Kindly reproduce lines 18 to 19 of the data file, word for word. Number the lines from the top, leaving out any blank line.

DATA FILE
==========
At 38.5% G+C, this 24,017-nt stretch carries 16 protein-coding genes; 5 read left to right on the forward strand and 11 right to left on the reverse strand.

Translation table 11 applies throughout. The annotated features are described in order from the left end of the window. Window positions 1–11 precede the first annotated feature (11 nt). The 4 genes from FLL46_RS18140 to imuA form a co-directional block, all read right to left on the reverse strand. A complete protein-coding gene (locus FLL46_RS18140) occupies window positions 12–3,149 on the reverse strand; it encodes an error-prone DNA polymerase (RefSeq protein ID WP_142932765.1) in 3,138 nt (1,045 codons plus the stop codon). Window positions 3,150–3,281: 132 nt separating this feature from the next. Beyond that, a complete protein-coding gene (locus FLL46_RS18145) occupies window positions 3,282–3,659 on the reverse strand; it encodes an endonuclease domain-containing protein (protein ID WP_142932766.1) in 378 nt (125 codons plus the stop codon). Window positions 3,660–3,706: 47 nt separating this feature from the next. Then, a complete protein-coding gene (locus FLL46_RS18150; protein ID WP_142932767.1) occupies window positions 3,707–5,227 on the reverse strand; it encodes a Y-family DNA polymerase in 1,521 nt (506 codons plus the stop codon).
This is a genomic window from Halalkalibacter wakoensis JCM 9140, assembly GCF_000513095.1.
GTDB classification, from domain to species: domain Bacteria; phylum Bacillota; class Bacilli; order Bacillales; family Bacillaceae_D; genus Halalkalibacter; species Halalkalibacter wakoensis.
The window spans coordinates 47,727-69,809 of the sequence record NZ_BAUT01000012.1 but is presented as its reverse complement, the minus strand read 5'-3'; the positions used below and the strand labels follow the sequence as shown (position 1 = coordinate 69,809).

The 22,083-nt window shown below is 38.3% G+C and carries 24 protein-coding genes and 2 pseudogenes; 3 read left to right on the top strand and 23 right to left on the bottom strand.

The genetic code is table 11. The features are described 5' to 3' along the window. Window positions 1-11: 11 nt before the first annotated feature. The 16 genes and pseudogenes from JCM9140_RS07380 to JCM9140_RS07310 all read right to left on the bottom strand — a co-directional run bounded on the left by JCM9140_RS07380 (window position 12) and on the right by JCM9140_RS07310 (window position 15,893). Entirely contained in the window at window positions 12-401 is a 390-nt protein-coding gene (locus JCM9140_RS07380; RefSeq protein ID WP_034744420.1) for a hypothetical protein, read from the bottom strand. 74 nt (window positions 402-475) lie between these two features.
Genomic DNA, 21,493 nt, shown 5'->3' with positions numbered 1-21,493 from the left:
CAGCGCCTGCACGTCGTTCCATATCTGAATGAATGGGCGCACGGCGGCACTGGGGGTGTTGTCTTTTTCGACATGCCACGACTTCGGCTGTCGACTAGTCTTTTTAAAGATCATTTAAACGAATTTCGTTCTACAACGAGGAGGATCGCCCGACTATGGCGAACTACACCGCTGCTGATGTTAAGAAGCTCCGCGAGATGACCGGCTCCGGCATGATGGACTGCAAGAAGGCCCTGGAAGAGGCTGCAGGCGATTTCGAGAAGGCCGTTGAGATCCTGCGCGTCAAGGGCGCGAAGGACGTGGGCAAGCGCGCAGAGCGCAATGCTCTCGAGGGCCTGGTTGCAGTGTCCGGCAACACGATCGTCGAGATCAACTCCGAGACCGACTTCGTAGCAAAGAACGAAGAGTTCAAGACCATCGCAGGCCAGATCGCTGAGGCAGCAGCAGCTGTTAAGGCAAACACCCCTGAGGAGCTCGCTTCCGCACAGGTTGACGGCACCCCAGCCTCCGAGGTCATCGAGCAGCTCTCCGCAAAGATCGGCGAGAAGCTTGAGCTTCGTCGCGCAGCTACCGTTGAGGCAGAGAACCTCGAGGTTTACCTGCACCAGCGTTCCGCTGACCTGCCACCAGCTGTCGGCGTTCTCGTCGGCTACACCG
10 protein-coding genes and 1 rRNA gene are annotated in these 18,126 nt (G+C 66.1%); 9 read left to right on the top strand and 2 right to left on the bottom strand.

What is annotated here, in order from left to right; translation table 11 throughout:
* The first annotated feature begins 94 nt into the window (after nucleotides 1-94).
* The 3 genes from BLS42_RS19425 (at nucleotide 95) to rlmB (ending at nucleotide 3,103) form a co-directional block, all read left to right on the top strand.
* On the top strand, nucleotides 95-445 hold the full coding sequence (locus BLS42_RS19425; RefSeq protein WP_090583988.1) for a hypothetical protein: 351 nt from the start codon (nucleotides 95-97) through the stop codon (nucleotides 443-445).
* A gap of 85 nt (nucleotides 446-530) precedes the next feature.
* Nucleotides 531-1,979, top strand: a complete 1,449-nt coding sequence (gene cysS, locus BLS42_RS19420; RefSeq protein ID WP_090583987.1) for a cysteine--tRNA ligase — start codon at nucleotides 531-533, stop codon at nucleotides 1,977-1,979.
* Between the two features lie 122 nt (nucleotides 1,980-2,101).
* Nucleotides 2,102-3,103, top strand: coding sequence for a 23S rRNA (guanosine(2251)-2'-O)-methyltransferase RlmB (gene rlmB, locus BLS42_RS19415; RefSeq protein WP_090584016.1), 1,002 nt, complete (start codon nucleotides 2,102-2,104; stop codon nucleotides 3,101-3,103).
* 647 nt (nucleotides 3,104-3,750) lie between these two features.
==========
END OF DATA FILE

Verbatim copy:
* Nucleotides 2,102-3,103, top strand: coding sequence for a 23S rRNA (guanosine(2251)-2'-O)-methyltransferase RlmB (gene rlmB, locus BLS42_RS19415; RefSeq protein WP_090584016.1), 1,002 nt, complete (start codon nucleotides 2,102-2,104; stop codon nucleotides 3,101-3,103).
* 647 nt (nucleotides 3,104-3,750) lie between these two features.